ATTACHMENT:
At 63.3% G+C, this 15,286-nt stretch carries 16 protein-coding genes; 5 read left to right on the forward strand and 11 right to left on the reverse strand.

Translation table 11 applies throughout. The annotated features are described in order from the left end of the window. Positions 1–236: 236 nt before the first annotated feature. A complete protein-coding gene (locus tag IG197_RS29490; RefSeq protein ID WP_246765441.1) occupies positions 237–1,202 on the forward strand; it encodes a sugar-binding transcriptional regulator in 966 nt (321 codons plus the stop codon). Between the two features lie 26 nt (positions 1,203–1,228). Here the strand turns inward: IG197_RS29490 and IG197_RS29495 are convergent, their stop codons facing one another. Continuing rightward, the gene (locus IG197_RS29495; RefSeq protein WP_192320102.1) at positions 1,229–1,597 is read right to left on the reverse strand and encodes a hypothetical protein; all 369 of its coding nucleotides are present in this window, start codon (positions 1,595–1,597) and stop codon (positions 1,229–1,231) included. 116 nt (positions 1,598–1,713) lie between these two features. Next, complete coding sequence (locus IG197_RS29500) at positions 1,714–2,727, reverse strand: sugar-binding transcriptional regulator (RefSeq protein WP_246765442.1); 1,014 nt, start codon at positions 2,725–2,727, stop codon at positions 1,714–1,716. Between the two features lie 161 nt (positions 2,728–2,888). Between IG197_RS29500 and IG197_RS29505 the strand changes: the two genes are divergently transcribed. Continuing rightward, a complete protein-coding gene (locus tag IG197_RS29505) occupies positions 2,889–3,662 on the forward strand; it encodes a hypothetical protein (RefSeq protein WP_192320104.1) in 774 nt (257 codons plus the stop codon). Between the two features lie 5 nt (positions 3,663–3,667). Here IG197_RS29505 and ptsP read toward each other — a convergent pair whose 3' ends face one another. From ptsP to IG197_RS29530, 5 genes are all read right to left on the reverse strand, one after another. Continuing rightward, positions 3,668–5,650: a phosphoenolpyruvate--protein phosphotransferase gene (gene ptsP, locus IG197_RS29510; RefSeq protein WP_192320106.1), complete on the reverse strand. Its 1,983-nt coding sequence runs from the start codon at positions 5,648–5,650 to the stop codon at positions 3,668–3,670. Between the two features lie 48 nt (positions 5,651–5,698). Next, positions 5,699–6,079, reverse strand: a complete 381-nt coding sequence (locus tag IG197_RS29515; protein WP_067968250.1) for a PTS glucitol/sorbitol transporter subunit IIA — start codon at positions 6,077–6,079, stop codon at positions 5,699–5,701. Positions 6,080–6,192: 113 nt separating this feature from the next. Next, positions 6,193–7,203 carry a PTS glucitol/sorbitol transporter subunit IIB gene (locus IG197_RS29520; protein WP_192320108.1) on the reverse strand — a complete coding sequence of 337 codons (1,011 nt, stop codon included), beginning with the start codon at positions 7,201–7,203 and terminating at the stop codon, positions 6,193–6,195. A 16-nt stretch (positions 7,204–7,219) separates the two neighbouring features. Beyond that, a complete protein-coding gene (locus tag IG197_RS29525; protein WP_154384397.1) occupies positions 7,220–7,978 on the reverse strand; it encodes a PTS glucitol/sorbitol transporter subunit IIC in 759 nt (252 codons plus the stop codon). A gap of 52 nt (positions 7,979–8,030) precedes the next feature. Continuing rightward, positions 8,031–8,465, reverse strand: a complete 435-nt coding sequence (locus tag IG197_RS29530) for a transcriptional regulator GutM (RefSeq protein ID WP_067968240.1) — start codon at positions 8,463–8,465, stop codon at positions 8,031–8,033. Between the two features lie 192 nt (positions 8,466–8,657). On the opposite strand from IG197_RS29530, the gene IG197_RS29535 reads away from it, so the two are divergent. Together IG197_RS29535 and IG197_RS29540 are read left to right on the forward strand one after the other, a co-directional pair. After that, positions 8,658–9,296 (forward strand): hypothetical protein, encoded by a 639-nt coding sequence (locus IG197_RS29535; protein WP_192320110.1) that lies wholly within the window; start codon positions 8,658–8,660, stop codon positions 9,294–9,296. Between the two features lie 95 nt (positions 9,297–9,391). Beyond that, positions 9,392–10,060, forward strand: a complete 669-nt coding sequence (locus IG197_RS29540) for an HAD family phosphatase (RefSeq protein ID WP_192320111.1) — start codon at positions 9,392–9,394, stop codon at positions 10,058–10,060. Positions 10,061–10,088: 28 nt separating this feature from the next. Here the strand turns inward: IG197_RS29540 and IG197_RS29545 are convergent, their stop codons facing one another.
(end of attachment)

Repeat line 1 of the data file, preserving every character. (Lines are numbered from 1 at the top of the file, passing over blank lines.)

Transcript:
At 63.3% G+C, this 15,286-nt stretch carries 16 protein-coding genes; 5 read left to right on the forward strand and 11 right to left on the reverse strand.